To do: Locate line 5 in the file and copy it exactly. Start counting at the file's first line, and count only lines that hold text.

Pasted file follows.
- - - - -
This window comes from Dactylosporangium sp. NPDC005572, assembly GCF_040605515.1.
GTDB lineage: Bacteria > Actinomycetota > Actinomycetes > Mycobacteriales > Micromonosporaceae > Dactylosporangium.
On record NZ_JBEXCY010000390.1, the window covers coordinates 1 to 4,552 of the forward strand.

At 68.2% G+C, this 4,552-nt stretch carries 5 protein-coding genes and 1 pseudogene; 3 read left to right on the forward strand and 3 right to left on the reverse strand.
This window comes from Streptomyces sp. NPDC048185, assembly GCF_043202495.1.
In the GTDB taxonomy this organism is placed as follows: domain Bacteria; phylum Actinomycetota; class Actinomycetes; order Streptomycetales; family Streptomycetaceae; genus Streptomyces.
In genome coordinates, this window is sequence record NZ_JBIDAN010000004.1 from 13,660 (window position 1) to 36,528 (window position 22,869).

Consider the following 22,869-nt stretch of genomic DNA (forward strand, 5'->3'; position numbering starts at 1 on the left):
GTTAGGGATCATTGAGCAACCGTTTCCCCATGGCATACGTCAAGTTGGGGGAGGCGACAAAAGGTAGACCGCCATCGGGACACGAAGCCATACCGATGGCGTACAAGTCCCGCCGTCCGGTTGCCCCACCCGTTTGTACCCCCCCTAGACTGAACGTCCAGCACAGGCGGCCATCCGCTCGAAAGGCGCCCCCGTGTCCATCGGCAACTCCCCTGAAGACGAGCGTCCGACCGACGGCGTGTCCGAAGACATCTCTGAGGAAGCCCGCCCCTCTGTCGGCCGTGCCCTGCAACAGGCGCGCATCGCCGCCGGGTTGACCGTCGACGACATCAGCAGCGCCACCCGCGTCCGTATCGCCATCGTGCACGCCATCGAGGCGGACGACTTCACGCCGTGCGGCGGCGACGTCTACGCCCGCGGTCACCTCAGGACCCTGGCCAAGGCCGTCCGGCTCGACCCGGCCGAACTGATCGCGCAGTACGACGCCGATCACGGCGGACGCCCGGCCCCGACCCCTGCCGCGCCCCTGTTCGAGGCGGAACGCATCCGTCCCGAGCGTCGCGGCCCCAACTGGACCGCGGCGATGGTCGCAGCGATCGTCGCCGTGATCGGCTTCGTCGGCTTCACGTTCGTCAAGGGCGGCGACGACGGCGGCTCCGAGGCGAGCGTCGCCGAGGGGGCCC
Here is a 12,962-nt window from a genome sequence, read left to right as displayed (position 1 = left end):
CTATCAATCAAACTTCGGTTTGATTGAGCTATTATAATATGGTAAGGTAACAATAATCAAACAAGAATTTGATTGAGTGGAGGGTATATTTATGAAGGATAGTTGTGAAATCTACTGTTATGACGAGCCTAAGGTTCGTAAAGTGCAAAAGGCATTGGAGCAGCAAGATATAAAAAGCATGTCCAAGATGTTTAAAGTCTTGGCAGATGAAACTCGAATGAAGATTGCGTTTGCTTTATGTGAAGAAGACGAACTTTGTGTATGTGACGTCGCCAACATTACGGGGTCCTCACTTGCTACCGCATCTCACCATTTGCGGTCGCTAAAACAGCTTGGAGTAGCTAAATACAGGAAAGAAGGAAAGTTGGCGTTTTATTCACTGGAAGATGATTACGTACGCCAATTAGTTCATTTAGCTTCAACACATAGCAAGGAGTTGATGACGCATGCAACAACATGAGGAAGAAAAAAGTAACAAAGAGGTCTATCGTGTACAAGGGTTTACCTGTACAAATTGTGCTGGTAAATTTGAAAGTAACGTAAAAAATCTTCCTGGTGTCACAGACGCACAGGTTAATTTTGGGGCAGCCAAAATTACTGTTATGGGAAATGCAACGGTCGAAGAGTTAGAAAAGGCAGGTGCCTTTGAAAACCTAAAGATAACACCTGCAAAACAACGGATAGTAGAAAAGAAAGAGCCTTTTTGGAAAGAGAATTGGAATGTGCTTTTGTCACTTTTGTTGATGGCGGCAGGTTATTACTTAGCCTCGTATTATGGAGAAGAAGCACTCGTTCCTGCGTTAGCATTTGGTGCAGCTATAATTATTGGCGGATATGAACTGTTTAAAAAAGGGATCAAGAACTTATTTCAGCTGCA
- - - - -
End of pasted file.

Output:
This window comes from Streptomyces sp. NPDC048185, assembly GCF_043202495.1.